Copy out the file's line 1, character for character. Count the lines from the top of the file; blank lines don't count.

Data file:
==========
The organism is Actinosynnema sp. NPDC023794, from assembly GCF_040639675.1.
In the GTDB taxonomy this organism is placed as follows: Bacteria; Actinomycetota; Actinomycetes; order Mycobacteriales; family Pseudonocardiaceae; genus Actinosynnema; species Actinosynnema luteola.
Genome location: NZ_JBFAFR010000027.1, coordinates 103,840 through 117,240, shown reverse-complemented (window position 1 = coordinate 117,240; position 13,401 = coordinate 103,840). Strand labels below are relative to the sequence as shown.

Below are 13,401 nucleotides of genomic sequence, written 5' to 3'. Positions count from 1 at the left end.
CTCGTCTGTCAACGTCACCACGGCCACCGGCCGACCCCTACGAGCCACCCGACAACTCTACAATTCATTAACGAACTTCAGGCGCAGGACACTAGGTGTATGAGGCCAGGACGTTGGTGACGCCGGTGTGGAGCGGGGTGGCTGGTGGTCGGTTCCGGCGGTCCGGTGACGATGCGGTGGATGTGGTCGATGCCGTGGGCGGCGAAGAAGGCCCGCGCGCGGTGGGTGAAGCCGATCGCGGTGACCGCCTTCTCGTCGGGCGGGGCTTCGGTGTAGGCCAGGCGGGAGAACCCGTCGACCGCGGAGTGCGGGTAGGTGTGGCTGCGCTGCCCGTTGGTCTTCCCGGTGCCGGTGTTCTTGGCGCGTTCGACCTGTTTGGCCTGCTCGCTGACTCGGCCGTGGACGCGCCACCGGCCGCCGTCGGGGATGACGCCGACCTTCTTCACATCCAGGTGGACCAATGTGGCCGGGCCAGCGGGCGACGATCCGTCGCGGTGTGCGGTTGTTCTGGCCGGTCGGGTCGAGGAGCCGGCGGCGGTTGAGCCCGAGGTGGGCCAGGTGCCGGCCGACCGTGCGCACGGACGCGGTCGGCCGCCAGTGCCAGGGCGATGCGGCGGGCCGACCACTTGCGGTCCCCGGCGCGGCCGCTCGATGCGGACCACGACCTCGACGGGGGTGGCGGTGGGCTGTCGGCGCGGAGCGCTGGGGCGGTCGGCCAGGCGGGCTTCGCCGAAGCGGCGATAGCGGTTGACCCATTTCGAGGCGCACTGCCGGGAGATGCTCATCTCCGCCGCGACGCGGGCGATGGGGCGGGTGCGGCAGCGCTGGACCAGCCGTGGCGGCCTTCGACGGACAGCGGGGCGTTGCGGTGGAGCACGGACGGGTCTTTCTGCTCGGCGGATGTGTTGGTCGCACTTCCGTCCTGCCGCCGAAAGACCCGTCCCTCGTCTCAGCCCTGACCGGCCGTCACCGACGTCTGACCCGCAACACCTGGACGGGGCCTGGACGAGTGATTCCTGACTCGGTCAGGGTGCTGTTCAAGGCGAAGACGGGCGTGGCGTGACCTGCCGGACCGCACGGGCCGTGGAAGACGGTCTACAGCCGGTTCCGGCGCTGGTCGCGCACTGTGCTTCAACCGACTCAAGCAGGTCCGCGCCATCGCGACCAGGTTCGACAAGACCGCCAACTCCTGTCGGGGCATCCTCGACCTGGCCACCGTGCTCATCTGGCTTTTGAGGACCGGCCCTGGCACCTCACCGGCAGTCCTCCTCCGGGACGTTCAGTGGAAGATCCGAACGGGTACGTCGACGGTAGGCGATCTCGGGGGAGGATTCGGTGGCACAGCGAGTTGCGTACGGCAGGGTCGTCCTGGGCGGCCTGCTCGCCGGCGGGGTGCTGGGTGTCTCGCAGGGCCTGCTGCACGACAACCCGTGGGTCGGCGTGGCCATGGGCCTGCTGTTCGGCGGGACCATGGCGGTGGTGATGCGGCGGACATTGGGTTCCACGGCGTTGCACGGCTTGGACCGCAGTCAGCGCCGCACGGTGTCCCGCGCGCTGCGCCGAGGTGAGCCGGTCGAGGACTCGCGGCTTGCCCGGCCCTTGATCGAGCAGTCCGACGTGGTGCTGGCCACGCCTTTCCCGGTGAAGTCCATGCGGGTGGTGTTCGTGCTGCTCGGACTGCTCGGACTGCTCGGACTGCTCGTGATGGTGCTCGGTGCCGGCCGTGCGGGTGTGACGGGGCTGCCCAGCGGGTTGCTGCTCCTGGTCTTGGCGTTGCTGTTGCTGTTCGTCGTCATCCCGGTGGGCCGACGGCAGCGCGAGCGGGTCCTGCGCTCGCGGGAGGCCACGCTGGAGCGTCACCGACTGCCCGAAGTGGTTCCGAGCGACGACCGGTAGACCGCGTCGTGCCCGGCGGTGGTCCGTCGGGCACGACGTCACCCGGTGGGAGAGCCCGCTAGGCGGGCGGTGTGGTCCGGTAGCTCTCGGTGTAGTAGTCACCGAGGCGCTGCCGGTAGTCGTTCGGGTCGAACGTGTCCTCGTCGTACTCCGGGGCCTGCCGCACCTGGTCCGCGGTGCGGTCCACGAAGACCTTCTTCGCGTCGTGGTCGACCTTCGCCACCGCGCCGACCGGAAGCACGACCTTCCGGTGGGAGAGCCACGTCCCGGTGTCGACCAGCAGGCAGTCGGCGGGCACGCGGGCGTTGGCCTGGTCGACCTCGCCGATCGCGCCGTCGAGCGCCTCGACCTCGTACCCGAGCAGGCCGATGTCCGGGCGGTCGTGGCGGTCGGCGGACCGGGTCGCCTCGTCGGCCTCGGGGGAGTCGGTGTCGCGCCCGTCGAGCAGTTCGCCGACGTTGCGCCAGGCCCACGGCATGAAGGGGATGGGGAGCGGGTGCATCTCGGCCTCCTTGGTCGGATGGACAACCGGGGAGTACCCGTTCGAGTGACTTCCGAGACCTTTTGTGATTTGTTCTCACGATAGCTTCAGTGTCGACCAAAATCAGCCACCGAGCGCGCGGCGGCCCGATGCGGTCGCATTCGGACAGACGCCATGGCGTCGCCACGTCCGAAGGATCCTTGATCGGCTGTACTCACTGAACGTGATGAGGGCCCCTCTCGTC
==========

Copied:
The organism is Actinosynnema sp. NPDC023794, from assembly GCF_040639675.1.